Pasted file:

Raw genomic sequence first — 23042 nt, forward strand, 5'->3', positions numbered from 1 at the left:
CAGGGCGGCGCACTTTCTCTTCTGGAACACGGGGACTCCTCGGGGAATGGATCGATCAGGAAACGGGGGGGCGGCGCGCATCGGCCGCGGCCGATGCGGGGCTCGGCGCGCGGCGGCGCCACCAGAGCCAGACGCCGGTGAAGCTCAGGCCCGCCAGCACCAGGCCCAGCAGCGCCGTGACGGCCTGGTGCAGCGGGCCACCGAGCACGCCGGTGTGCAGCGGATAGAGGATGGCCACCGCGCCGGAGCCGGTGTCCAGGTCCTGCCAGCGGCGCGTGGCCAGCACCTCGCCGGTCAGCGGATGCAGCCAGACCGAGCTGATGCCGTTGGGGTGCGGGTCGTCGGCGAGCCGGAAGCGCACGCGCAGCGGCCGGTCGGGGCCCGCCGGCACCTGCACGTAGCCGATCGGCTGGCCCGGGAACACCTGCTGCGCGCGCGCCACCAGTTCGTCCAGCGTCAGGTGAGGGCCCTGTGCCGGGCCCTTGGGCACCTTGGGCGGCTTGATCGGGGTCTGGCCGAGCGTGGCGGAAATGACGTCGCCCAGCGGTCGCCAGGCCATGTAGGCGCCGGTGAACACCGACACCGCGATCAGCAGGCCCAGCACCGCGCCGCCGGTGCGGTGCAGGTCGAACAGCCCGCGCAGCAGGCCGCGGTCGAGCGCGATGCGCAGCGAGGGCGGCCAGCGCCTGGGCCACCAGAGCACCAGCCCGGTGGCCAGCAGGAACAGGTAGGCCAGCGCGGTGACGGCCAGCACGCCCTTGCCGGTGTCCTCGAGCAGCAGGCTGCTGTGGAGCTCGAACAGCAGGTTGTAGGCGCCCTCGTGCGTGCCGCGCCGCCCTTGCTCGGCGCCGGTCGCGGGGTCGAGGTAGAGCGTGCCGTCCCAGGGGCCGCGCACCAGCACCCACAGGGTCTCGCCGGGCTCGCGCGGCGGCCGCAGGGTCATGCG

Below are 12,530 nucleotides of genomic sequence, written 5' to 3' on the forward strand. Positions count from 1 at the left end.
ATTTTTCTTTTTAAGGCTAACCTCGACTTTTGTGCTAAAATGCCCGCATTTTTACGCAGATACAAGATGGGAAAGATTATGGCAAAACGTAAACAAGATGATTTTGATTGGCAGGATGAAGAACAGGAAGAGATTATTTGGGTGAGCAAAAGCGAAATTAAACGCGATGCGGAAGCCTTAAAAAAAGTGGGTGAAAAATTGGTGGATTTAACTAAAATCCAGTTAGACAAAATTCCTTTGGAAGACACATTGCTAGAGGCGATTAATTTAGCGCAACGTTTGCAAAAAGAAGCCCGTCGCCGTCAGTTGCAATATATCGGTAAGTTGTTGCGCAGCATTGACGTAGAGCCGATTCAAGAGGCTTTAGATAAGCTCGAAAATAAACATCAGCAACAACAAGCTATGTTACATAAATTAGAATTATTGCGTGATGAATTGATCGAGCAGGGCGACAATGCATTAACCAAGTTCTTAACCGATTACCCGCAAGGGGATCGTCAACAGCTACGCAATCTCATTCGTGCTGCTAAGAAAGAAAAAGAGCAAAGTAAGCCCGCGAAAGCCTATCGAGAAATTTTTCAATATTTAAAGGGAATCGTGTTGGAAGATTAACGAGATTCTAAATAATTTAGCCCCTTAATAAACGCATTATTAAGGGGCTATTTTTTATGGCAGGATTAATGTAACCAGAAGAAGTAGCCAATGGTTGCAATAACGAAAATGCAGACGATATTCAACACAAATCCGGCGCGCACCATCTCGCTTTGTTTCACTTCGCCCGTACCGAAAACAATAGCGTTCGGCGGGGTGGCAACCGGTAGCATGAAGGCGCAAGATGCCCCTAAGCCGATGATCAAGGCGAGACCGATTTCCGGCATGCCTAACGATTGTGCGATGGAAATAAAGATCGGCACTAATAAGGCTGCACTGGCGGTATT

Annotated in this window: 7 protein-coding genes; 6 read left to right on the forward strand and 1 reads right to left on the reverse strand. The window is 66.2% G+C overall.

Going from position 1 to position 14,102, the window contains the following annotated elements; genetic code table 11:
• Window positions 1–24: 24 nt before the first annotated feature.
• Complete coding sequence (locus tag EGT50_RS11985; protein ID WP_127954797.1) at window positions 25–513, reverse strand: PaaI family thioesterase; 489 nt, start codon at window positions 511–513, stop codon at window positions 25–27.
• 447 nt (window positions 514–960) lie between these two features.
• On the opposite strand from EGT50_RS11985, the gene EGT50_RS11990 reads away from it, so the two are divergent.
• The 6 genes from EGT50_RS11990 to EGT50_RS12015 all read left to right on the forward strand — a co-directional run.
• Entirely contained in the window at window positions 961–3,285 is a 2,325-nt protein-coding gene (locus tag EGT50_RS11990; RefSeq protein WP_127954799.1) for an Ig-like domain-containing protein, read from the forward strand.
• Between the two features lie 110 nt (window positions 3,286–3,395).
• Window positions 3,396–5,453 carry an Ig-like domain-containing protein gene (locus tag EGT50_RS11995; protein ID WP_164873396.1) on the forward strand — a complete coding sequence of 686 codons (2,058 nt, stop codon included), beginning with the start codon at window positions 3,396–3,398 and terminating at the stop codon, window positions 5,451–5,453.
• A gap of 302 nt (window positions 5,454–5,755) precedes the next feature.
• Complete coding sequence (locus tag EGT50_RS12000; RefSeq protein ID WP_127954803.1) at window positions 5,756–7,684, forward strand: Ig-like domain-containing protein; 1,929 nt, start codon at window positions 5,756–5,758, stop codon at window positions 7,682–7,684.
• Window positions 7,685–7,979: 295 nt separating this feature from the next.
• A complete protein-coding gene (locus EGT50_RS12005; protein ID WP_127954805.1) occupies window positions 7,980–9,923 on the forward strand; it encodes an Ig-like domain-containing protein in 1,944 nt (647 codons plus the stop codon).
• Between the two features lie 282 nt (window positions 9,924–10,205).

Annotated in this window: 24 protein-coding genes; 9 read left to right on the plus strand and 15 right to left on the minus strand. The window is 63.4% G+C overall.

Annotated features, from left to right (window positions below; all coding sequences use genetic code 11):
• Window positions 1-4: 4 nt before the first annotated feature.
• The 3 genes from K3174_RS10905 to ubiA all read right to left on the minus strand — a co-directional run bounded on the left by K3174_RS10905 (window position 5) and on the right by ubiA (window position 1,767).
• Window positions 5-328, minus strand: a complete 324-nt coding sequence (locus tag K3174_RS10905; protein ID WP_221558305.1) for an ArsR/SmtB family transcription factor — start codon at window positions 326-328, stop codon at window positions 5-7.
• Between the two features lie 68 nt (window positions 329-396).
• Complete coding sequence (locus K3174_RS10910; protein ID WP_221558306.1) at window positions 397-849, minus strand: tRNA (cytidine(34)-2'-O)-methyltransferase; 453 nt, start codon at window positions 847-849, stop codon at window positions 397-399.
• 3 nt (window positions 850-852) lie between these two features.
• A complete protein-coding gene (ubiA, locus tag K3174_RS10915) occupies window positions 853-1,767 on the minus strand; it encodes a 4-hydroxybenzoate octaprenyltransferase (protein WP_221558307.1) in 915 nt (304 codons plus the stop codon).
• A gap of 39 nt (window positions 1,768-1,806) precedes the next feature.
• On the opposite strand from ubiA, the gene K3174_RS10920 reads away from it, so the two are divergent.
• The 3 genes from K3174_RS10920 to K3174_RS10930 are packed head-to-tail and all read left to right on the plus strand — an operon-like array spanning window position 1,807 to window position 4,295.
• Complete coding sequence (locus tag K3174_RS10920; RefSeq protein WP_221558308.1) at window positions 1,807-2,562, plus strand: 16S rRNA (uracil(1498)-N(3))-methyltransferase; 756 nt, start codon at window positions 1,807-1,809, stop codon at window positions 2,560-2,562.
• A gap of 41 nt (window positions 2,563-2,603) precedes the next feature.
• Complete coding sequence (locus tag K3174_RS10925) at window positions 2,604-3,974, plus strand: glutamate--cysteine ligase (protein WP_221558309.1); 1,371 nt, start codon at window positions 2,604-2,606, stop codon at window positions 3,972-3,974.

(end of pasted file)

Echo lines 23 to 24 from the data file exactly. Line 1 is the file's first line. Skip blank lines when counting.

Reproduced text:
• The 3 genes from K3174_RS10905 to ubiA all read right to left on the minus strand — a co-directional run bounded on the left by K3174_RS10905 (window position 5) and on the right by ubiA (window position 1,767).
• Window positions 5-328, minus strand: a complete 324-nt coding sequence (locus tag K3174_RS10905; protein ID WP_221558305.1) for an ArsR/SmtB family transcription factor — start codon at window positions 326-328, stop codon at window positions 5-7.